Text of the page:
More than a century ago, mullet was vital to North Carolina’s economy.

“The common mullet, or ‘jumping mullet,’ is the most important food-fish of the Beaufort waters,” wrote Hugh McCormick Smith, author of The Fishes of North Carolina, published in 1907.

“The mullet fishery is the largest industry in the State derived from saltwater fishes. The importance of the mullet to the fishermen is increased by the fact that it is taken during the summer when most other fish are scarce,” noted Smith, then deputy U.S. commissioner of fisheries with the Bureau of Fisheries, a precursor to the U.S. Fish and Wildlife Service.

Today, mullet mostly are targeted for their roe, or eggs. In 2014, commercial fishermen harvested more than 1.8 million pounds of the fish, valued at about $1.1 million. That leaves a lot of mullet meat.

Bill Rice, owner of Fishtowne Seafood, smokes and sells mullet at his store in Beaufort. This enables Rice to offer his customers a new product. Smoking also prolongs the shelf life of the fish.

Barry Nash, North Carolina Sea Grant seafood technology and marketing specialist, adapted Joyce Taylor’s dip and spread recipes for Rice’s smoked mullet.

“This is a species that is relatively unfamiliar to visitors to the coast. It’s not widely available in restaurants,” Nash explains. “I wanted to evaluate it in a preparation that wasn’t deep fried or grilled, something other than the traditional way of cooking mullet.”

He will continue his analyses this autumn. Nash’s goal is to develop new markets for this little-known fish.

These recipes are adapted from Mariner’s Menu: 30 Years of Fresh Seafood Ideas. Look for a copy at local bookstores. To order from Sea Grant, contact Sandra Harris at 919-515-9101 or

Visit the Mariner’s Menu blog at for more kitchen-tested recipes featuring North Carolina seafood.

Contact Rice at 252-728-6644 about the possibility of getting the smoked meat inland. To learn more about the fish, search for “striped mullet” at — E.L.


Creamy Smoked Mullet Dip

Creamy Smoked Mullet Dip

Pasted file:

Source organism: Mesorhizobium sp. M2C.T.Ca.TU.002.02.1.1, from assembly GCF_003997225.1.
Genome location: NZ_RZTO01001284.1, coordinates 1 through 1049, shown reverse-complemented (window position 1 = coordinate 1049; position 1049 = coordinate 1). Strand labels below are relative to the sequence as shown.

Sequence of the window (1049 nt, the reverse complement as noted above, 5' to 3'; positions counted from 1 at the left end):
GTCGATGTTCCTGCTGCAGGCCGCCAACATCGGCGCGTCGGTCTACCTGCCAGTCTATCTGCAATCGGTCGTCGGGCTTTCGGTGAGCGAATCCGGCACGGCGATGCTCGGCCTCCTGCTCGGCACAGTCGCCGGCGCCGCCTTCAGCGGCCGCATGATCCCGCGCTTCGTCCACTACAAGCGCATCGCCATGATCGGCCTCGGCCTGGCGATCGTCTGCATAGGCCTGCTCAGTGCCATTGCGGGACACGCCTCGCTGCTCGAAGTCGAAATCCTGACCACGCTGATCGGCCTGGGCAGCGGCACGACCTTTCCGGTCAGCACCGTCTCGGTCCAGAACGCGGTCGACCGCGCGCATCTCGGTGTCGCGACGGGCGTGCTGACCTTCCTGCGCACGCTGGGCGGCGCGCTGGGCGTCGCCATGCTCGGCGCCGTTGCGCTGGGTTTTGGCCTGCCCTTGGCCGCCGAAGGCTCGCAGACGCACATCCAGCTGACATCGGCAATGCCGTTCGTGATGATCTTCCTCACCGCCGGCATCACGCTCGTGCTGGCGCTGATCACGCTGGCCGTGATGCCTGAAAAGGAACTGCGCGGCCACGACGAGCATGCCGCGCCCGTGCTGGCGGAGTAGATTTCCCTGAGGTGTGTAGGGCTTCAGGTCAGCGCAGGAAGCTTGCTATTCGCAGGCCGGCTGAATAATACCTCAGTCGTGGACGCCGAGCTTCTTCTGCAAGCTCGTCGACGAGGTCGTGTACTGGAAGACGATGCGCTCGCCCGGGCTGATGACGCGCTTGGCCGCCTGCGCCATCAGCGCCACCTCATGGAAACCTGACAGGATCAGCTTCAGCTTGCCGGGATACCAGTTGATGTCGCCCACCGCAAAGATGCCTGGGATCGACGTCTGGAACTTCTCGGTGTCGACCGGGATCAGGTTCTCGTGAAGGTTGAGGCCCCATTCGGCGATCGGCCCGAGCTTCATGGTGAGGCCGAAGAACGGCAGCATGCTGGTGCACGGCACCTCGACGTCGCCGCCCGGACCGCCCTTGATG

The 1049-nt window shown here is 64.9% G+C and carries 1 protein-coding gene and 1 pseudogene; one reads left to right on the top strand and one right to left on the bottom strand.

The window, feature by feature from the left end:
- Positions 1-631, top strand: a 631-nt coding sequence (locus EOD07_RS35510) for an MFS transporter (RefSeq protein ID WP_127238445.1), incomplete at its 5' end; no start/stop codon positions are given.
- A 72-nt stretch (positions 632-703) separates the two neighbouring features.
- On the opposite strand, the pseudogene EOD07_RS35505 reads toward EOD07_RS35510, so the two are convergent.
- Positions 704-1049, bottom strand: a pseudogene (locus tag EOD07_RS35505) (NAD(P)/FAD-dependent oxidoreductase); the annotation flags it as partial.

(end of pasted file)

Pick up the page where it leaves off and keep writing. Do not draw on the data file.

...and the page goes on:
• 1 pound smoked mullet

• 12 ounces cream cheese, softened

• 1/2 cup light cream

• 4 teaspoons fresh lime juice

• 3 tablespoons Worcestershire sauce

• 1 teaspoon pressed garlic

• 1/4 teaspoon Tabasco sauce

• 4 teaspoons finely chopped fresh parsley

• 1/2 teaspoon freshly ground white pepper

• paprika

In medium bowl, blend cream cheese together. Add lime juice, Worcestershire, garlic, Tabasco, parsley and white pepper. Mix thoroughly. Gently fold in mullet. Chill thoroughly. Place in serving bowl and sprinkle with paprika. Serve with assorted vegetables. Makes about 3 cups.


Smoked Mullet Spread

Smoked Mullet Spread

• 1 pound smoked fish

• 1 pound cream cheese, softened

• 2 tablespoons fresh lemon juice

• 2 tablespoons finely chopped onion

• 1/4 cup chopped sweet pickles

• 1/2 cup finely chopped celery

• 4 tablespoons horseradish

• 1/2 teaspoon Tabasco sauce

• 1/4 cup chopped fresh parsley

• 3/4 cup light cream

Flake fish. Blend together cream cheese, lemon juice, onion, pickles, celery, horseradish, Tabasco and parsley. Add fish. Blend in cream. Serve with crackers. Makes about 3 cups.


Tangy Smoked Mullet Dip

Tangy Smoked Mullet Dip

• 1 pound smoked mullet

• 8 ounces cream cheese, softened

• 1/2 cup sour cream

• 1/2 cup mayonnaise

• 1 tablespoon fresh lemon juice

• 1/2 teaspoon Tabasco sauce

• 4 tablespoons minced green onion, including tops

• 1/2 teaspoon pressed garlic

• 2 teaspoons horseradish

Combine cream cheese, sour cream and mayonnaise in medium bowl. Add lemon juice, Tabasco, onion, garlic and horseradish. Gently fold in fish. Chill thoroughly. Serve with chips or assorted crackers. Makes about 2 1/2 cups.

This article was published in the Autumn 2015 issue of Coastwatch.

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